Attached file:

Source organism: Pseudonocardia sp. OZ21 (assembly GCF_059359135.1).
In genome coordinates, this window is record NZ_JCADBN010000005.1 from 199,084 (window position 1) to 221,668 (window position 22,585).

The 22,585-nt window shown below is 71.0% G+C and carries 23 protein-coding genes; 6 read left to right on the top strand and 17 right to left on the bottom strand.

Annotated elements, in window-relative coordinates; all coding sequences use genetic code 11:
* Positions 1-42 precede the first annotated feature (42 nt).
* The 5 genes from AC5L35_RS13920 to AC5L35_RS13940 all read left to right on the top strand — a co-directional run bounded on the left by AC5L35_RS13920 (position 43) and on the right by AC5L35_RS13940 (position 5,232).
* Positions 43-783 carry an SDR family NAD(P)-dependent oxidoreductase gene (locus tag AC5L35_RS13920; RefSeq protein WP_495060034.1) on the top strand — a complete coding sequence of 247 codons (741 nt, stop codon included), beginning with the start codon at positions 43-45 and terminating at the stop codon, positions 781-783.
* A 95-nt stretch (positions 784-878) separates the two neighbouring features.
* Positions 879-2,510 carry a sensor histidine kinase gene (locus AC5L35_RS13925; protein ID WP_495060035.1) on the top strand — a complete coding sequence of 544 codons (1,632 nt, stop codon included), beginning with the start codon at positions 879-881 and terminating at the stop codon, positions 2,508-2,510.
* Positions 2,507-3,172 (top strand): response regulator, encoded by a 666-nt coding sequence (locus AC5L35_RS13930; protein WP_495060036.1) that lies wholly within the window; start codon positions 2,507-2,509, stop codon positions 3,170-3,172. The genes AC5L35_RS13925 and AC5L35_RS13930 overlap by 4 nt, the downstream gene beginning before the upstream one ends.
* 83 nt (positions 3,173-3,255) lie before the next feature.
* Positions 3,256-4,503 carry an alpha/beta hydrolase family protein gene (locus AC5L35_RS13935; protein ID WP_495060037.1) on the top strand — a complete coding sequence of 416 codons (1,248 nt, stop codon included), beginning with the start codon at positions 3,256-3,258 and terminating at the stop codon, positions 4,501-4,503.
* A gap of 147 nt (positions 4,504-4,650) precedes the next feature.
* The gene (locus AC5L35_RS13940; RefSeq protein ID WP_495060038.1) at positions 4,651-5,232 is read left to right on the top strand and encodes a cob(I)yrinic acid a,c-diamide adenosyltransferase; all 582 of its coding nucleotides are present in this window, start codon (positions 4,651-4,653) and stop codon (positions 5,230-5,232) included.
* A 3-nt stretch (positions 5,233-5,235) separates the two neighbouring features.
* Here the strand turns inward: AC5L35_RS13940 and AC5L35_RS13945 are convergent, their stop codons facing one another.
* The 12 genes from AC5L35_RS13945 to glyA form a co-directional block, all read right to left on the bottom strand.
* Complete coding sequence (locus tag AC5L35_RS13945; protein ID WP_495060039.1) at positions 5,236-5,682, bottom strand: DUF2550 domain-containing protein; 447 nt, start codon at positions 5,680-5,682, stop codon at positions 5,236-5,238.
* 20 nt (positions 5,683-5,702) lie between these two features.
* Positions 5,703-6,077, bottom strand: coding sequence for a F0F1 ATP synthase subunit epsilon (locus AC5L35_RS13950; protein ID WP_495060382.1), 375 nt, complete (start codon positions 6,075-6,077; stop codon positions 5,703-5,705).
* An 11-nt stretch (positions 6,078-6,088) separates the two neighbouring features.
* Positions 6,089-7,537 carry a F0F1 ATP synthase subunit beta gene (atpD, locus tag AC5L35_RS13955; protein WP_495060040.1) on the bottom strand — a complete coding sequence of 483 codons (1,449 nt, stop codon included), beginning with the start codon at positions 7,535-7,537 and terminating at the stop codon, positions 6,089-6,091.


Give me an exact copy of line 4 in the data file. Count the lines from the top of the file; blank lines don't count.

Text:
Annotated elements, in window-relative coordinates; all coding sequences use genetic code 11: